Taylor Swift Is Losing Her Mystery
Emily Jashinsky
By

Taylor Swift is less likable when she’s on a publicity tour. It’s an odd disconnect for a musician whose lyrical candor was an early selling point. At her quietest, she’s an anomaly among young celebrities, who are typically overexposed on social media and reality television. The mystery set Swift apart. Without it, she’s just too relatable.

Candor in lyrics (or on Tumblr) is one thing. Candor in publicist-approved chats with reporters is another. Lyrically, Swift’s sweet sentimentality lives on. In conversation, as it turns out, she’s just as boring as the rest of us. Her politics, packaged predictably in the wrapping of moral superiority, amount to banal liberalism.

“We need to not have the right kind of Democrat and the wrong kind of Democrat. We need to just be like, ‘You’re a Democrat? Sick. Get in the car. We’re going to the mall,’” she told Rolling Stone recently. Of course, Swift seems convinced her ideas are radical. Then again, so does every kid with a trust fund and a women’s studies major at Brown. I don’t care about their thoughts on the patriarchy either.

This recent string of Swift interviews has, at least, helpfully conveyed how deeply affected she was by the mounting pressures of superstardom. Swift weighed, for instance, whether her endorsement would help or hurt Hillary Clinton in 2016, grappling with her own fluctuating popularity. A more interesting celebrity probably would have just done it.

Swift, however, is reasonable in the way well-parented children of suburban privilege are reasonable. She’s “obsessed” with politics in the way group-thinking brigades of Brooklyn-based blue-check warriors are. It’s all a disappointing output from someone whose experience on this earth has been entirely singular. Even the way she speaks is underwhelming, like a character cut from the plot of “Big Little Lies” for being too normal.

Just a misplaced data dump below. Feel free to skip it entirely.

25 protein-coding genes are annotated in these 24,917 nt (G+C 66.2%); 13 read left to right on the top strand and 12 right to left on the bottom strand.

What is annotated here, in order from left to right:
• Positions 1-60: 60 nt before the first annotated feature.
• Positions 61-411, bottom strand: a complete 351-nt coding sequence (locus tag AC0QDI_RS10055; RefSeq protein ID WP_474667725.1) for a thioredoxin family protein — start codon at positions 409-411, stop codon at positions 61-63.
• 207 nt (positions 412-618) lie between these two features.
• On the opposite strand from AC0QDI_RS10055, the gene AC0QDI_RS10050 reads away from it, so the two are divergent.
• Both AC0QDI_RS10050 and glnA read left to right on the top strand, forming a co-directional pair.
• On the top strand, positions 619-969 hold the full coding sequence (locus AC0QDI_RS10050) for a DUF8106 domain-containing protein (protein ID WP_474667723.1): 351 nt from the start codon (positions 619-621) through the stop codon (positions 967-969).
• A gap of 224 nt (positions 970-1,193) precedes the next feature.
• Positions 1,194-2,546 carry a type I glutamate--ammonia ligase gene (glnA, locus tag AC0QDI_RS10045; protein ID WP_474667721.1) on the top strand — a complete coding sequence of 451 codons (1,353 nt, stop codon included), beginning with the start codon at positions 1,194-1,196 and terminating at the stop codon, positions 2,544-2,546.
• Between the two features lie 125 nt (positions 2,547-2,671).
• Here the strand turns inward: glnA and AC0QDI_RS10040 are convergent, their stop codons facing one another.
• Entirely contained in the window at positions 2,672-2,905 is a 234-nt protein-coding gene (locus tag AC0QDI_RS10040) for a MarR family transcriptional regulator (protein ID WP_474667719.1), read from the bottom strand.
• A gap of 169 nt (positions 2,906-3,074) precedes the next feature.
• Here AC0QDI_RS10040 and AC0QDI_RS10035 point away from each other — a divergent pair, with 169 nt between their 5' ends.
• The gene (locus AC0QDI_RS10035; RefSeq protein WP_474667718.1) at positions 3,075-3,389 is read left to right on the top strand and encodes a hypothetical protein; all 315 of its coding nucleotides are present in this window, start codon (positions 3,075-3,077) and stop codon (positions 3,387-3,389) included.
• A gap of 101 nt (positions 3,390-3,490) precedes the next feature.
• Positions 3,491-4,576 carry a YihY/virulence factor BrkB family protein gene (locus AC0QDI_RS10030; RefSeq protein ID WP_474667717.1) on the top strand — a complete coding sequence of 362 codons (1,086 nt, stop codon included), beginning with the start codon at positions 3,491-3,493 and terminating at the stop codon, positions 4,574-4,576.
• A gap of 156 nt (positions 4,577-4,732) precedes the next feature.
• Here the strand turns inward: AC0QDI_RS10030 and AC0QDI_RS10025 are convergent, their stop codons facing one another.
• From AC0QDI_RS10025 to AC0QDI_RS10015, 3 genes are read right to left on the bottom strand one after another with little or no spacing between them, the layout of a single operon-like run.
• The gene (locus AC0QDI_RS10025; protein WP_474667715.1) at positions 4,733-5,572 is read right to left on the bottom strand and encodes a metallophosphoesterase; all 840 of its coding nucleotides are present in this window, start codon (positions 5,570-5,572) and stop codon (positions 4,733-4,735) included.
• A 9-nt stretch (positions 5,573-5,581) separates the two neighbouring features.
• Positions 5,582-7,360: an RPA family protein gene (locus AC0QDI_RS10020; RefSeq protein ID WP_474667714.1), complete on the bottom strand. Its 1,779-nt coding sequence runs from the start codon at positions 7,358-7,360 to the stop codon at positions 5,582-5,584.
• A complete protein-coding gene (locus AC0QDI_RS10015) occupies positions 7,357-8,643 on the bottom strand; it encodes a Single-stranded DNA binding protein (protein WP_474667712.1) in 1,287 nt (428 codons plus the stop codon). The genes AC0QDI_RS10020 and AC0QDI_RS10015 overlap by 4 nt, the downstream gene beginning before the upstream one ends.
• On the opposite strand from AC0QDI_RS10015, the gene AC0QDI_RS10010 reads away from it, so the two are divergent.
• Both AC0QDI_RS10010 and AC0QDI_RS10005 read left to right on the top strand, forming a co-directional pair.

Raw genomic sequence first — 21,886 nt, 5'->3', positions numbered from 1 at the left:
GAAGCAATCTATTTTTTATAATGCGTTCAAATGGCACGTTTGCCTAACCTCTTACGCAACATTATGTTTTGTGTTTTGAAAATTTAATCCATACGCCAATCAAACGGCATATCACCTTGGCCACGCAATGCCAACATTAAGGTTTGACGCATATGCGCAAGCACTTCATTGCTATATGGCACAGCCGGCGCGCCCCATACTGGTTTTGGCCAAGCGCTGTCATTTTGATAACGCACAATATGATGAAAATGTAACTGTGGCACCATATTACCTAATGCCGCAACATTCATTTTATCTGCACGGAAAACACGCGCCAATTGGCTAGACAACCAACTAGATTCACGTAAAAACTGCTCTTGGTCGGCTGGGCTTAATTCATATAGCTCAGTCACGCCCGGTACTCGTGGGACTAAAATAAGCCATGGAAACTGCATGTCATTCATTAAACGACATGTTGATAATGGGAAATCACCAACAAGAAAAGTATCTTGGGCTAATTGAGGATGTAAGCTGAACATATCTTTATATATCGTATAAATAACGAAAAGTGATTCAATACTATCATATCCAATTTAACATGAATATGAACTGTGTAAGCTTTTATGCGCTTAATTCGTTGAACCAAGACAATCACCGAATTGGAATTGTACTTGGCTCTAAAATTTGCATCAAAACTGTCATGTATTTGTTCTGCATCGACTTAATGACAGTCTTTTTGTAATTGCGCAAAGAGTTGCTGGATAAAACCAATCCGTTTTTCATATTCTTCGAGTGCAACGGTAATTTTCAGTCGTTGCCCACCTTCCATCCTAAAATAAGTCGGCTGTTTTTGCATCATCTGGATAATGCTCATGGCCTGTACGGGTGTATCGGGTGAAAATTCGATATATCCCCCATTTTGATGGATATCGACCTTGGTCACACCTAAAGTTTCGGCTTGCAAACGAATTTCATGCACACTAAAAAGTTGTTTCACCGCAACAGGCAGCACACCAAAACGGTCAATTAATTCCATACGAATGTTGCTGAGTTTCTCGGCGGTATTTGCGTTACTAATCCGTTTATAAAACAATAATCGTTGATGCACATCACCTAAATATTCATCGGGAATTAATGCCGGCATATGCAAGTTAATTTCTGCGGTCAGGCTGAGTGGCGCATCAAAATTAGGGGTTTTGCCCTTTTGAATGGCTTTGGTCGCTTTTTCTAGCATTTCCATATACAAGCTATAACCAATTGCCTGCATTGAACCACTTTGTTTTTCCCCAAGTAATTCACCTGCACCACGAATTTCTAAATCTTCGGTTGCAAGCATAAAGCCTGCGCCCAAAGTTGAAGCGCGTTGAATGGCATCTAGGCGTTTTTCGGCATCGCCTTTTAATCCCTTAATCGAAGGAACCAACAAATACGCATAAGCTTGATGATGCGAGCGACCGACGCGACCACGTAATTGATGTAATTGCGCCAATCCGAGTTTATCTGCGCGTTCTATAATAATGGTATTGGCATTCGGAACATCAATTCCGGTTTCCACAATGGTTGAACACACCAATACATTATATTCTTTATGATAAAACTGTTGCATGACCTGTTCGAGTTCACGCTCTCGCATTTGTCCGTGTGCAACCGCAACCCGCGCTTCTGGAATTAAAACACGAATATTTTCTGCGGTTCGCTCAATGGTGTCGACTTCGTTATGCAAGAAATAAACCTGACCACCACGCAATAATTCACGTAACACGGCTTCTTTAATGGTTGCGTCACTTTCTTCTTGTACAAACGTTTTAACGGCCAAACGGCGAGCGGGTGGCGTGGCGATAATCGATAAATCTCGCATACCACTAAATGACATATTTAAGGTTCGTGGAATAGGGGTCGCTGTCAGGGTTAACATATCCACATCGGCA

Left unexplained, Swift’s lyrics are so much more dimensional and mysterious. That also goes for her personal life and her politics. She’s exceptionally talented at littering her work with Easter eggs, leaving fans in pursuit of hidden meaning for months and years. I can’t help but think all the clever layering is diminished the more she shares.

When she took a step back, there was something particularly compelling about a millennial celebrity whose ascent to fame coincided closely with the ascent of social media and reality television choosing to undershare. That said, her new album has some bright spots, and she’s still one of our generation’s greatest pop talents.

I would be more optimistic about her fading from the spotlight after the PR blitz if she didn’t suddenly seem so eager to campaign like it’s 2004 and she’s Howard Dean in Iowa. It’s better to know less than to know that Taylor Swift, a woman who rocketed from Middle America to superstardom, is basically as interesting as the liberal arts grad next to you in line at the Williamsburg Whole Foods, Pod Save America ringing in her AirPods.

Emily Jashinsky is culture editor at The Federalist. You can follow her on Twitter @emilyjashinsky .
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